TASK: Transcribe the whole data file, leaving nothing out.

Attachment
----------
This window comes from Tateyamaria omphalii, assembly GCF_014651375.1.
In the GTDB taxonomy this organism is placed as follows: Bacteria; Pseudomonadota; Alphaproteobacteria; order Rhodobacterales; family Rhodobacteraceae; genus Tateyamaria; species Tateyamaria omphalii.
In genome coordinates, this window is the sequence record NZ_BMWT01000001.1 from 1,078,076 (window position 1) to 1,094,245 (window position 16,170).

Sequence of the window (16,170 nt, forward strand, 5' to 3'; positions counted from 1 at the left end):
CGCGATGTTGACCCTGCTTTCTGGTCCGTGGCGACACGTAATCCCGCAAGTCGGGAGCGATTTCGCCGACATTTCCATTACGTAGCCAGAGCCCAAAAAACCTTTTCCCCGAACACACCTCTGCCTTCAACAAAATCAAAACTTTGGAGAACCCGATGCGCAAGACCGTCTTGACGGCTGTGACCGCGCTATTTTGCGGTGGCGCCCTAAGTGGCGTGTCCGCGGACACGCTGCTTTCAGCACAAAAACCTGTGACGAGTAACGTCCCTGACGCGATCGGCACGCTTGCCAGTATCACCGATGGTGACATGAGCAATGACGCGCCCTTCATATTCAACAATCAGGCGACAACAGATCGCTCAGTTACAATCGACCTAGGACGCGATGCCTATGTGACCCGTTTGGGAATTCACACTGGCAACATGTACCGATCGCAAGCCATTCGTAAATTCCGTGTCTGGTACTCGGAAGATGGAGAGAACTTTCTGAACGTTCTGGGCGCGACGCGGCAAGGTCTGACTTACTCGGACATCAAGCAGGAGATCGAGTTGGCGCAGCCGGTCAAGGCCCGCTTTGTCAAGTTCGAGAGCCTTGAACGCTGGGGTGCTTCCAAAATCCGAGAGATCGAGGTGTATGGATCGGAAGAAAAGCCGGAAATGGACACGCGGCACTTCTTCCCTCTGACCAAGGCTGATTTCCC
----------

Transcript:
This window comes from Tateyamaria omphalii, assembly GCF_014651375.1.
In the GTDB taxonomy this organism is placed as follows: Bacteria; Pseudomonadota; Alphaproteobacteria; order Rhodobacterales; family Rhodobacteraceae; genus Tateyamaria; species Tateyamaria omphalii.
In genome coordinates, this window is the sequence record NZ_BMWT01000001.1 from 1,078,076 (window position 1) to 1,094,245 (window position 16,170).

Sequence of the window (16,170 nt, forward strand, 5' to 3'; positions counted from 1 at the left end):
CGCGATGTTGACCCTGCTTTCTGGTCCGTGGCGACACGTAATCCCGCAAGTCGGGAGCGATTTCGCCGACATTTCCATTACGTAGCCAGAGCCCAAAAAACCTTTTCCCCGAACACACCTCTGCCTTCAACAAAATCAAAACTTTGGAGAACCCGATGCGCAAGACCGTCTTGACGGCTGTGACCGCGCTATTTTGCGGTGGCGCCCTAAGTGGCGTGTCCGCGGACACGCTGCTTTCAGCACAAAAACCTGTGACGAGTAACGTCCCTGACGCGATCGGCACGCTTGCCAGTATCACCGATGGTGACATGAGCAATGACGCGCCCTTCATATTCAACAATCAGGCGACAACAGATCGCTCAGTTACAATCGACCTAGGACGCGATGCCTATGTGACCCGTTTGGGAATTCACACTGGCAACATGTACCGATCGCAAGCCATTCGTAAATTCCGTGTCTGGTACTCGGAAGATGGAGAGAACTTTCTGAACGTTCTGGGCGCGACGCGGCAAGGTCTGACTTACTCGGACATCAAGCAGGAGATCGAGTTGGCGCAGCCGGTCAAGGCCCGCTTTGTCAAGTTCGAGAGCCTTGAACGCTGGGGTGCTTCCAAAATCCGAGAGATCGAGGTGTATGGATCGGAAGAAAAGCCGGAAATGGACACGCGGCACTTCTTCCCTCTGACCAAGGCTGATTTCCC